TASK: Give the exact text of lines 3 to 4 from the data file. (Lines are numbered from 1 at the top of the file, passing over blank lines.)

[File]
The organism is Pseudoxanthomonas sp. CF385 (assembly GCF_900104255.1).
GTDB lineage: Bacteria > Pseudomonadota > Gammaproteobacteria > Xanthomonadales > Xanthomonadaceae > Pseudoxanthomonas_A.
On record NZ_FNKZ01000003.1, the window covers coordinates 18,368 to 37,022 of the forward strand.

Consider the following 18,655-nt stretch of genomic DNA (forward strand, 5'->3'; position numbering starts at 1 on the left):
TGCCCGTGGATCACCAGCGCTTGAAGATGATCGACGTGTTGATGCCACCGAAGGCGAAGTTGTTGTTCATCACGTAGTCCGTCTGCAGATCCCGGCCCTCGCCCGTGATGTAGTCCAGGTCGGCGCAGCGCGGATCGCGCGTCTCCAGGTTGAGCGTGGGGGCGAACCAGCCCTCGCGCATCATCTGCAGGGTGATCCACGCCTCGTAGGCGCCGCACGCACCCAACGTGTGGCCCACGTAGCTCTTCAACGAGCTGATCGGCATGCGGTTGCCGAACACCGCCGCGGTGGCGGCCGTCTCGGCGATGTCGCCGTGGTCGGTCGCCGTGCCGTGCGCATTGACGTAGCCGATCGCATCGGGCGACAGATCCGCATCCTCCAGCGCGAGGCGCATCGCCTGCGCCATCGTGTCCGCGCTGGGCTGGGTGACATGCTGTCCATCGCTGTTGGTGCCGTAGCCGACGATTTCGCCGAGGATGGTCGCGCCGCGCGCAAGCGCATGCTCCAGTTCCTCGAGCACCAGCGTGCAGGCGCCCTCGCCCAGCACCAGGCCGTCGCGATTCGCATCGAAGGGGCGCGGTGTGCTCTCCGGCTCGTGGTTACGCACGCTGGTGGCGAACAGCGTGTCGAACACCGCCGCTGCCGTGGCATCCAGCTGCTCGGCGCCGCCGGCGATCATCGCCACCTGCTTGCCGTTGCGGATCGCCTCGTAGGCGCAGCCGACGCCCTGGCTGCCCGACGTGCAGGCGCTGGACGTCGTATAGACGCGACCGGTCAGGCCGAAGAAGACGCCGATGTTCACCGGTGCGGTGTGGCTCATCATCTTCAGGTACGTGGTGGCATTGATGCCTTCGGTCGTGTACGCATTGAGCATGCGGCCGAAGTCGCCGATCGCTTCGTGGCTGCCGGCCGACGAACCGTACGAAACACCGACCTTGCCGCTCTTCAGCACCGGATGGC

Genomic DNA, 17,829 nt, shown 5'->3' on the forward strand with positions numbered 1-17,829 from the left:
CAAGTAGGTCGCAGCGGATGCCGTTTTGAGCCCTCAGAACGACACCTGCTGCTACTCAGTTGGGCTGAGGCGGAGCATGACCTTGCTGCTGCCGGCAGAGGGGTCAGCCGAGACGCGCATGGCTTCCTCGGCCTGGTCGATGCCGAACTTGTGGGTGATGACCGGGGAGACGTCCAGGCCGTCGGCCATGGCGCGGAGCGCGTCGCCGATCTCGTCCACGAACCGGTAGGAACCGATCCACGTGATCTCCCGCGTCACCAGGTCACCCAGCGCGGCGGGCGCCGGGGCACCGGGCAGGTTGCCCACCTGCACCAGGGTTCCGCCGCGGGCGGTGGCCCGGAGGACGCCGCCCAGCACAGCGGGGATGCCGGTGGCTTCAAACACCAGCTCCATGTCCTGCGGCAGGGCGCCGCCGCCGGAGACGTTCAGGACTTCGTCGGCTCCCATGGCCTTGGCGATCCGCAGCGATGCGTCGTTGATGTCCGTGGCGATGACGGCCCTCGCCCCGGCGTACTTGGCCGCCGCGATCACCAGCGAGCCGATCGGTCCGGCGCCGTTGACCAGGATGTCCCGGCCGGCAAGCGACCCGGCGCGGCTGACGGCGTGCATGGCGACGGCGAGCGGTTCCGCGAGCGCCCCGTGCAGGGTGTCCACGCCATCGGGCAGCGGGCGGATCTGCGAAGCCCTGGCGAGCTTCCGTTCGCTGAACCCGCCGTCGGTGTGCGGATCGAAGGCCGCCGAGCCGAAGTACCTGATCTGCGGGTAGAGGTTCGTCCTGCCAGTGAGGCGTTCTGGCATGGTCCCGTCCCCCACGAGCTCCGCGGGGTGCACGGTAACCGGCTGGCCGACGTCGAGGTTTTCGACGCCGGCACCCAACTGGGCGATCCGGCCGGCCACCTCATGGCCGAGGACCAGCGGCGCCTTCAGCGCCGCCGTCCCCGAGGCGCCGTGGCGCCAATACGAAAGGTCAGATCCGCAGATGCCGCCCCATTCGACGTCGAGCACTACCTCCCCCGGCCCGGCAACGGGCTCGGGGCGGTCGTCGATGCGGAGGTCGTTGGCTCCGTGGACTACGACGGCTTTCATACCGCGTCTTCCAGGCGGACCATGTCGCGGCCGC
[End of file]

On record NZ_FNKZ01000003.1, the window covers coordinates 18,368 to 37,022 of the forward strand.

Consider the following 18,655-nt stretch of genomic DNA (forward strand, 5'->3'; position numbering starts at 1 on the left):